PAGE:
Averting postsurgical infections in kids: Give antibiotics within hour before first incision

Jul 18, 2008

Giving children preventive antibiotics within one hour before they undergo spinal surgery greatly reduces the risk for serious infections after the surgery, suggests a Johns Hopkins study to be published in the August issue of Pediatric Infectious Disease Journal (also available online ahead of print). Children who received antibiotics outside of the golden one-hour window were three and half times more likely to develop serious infections at the surgery site, researchers report, pointing out that something as simple as ensuring that a child gets timely prophylaxis can prevent serious complications and reduce the length of hospital stay.

"When it comes to preventing infections, when a child gets antibiotics appears to be one of the most critical yet most easily modifiable risk factors, and may matter just as much as the type and dosage of the medication ,"says lead researcher Aaron Milstone, M.D., infectious disease specialist at the Johns Hopkins Children's Center. "The moral of this is that an ounce of timely prevention is indeed worth a pound of treatment."

Nearly 780,000 postsurgical infections occur in the United States each year, according to estimates from the Institute for Healthcare Improvement. An infection after surgery nearly doubles a patient's risk of death, doubles a patient's hospital stay and adds up to $50,000 to treatment costs per patient, researchers say.

While preoperative antibiotic prophylaxis is standard in adults, there are no standard guidelines on how to administer antibiotics in children undergoing surgery.

Reviewing nearly 1,000 spinal fusion surgeries performed in children over a six-year period at Hopkins, investigators found 36 deep surgical site infections. More serious than superficial skin infections, these can cause serious complications and require aggressive treatment including additional surgeries and long-term antibiotics. Of the 36 cases, 28 percent received medication outside the one-hour window, either more than an hour before incision or after the surgery began. Other factors affecting infection risk included underlying medical conditions and previous spinal surgeries, researchers found.

Even though spinal fusion surgeries are complex procedures and thus carry higher risk for deep-site infections, the findings are likely relevant to many types of surgical procedures, the researchers say, because timing is always critical when administering antibiotics, either as treatment or prevention.

Source: Johns Hopkins Medical Institutions

Explore further: Evidence-based recs issued for systemic care in psoriasis

add to favorites email to friend print save as pdf

Related Stories

Learning anti-microbial physics from cicada

Nov 27, 2014

(Phys.org) —Inspired by the wing structure of a small fly, an NPL-led research team developed nano-patterned surfaces that resist bacterial adhesion while supporting the growth of human cells.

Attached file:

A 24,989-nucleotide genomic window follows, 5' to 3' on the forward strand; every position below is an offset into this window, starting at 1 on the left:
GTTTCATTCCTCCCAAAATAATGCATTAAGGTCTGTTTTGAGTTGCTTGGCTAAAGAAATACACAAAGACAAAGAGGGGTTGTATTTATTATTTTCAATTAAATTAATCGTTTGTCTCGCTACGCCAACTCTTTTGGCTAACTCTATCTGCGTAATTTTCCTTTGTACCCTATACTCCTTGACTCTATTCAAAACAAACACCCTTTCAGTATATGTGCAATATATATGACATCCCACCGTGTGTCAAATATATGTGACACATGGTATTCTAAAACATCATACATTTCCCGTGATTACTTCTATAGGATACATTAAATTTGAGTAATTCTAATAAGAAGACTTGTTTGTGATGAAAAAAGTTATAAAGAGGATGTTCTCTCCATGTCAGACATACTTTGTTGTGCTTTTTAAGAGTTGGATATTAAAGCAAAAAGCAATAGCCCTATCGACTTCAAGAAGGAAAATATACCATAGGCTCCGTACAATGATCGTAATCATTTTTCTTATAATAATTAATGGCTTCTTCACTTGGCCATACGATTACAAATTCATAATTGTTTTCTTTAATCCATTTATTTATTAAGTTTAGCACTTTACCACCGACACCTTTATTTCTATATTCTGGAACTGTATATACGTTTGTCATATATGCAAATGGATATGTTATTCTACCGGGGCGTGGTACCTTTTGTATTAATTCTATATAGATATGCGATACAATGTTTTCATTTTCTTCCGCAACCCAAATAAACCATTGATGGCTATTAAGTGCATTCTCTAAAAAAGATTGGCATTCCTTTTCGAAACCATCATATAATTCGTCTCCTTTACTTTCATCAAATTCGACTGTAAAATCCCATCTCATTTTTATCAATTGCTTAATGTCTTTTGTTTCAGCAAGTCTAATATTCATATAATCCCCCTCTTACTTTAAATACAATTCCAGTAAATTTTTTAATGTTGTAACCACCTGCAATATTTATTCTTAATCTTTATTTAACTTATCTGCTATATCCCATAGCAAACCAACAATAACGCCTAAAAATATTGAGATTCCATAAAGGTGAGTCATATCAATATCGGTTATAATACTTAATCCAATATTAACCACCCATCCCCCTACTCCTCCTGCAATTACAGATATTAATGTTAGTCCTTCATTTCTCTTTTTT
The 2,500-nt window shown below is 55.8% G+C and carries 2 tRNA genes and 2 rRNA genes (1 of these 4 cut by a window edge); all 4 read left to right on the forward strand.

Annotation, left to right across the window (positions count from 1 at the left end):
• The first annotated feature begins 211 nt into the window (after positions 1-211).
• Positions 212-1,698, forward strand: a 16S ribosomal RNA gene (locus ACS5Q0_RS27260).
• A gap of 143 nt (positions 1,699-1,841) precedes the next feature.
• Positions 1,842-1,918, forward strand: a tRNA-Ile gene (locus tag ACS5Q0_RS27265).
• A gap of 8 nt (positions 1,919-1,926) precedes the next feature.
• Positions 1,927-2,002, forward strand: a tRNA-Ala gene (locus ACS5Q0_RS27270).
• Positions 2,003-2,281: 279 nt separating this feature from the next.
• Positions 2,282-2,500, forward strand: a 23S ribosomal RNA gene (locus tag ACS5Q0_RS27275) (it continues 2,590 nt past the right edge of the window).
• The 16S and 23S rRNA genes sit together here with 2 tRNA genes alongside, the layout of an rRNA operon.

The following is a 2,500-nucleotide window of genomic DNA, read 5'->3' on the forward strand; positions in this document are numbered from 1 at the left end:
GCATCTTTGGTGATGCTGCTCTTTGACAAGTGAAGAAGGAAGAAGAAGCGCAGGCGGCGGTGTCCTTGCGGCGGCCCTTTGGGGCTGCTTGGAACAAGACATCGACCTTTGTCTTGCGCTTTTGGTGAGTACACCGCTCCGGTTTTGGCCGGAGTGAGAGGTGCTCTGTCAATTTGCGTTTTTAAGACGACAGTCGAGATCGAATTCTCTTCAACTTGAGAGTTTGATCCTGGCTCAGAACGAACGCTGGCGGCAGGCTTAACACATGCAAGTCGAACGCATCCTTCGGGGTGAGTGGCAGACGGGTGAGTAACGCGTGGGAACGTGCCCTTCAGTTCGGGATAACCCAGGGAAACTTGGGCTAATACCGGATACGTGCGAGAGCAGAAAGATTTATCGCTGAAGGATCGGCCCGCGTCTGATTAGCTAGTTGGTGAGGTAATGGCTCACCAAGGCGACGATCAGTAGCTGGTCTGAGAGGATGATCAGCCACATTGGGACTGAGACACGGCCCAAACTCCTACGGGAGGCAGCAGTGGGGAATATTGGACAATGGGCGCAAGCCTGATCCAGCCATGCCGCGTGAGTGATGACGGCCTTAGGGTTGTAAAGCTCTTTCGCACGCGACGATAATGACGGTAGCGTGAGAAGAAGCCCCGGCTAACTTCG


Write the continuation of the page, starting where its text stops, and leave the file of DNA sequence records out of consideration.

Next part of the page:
Wireless electronic implants stop staph, then dissolve

Nov 24, 2014

Researchers at Tufts University, in collaboration with a team at the University of Illinois at Champaign-Urbana, have demonstrated a resorbable electronic implant that eliminated bacterial infection in mice ...

Researchers unzip MRSA and discover route for vaccine

Jan 16, 2011

University of Rochester Medical Center orthopaedic scientists are a step closer to developing a vaccine to prevent life-threatening methicillin-resistant staphylococcus aureus (MRSA) infections following bone and joint surgery.

Recommended for you

Evidence-based recs issued for systemic care in psoriasis

15 hours ago

(HealthDay)—For appropriately selected patients with psoriasis, combining biologics with other systemic treatments, including phototherapy, oral medications, or other biologic, may result in greater efficacy ...

Bacteria in caramel apples kills at least four in US

15 hours ago

A listeria outbreak believed to originate from commercially packaged caramel apples has killed at least four people in the United States and sickened 28 people since November, officials said Friday.

Steroid-based treatment may answer needs of pediatric EoE patients

16 hours ago

A new formulation of oral budesonide suspension, a steroid-based treatment, is safe and effective in treating pediatric patients with eosinophilic esophagitis (EoE), according to a new study in Clinical Gastroenterology and Hepatology, the official clinical practice journal ...

Discovery of genes that predispose a severe form of COPD

18 hours ago

A study by Ramcés Falfán-Valencia, researcher at the National Institute of Respiratory Diseases (INER), found that the mestizo Mexican population has a number of variations in certain genes that predispose ...

On the environmental trail of food pathogens

19 hours ago

Tracking one of the deadliest food contamination organisms through produce farms and natural environments alike, Cornell microbiologists are showing how to use big datasets to predict where the next outbreak could start.

User comments : 0

Please sign in to add a comment. Registration is free, and takes less than a minute. Read more

Click here to reset your password.
Sign in to get notified via email when new comments are made.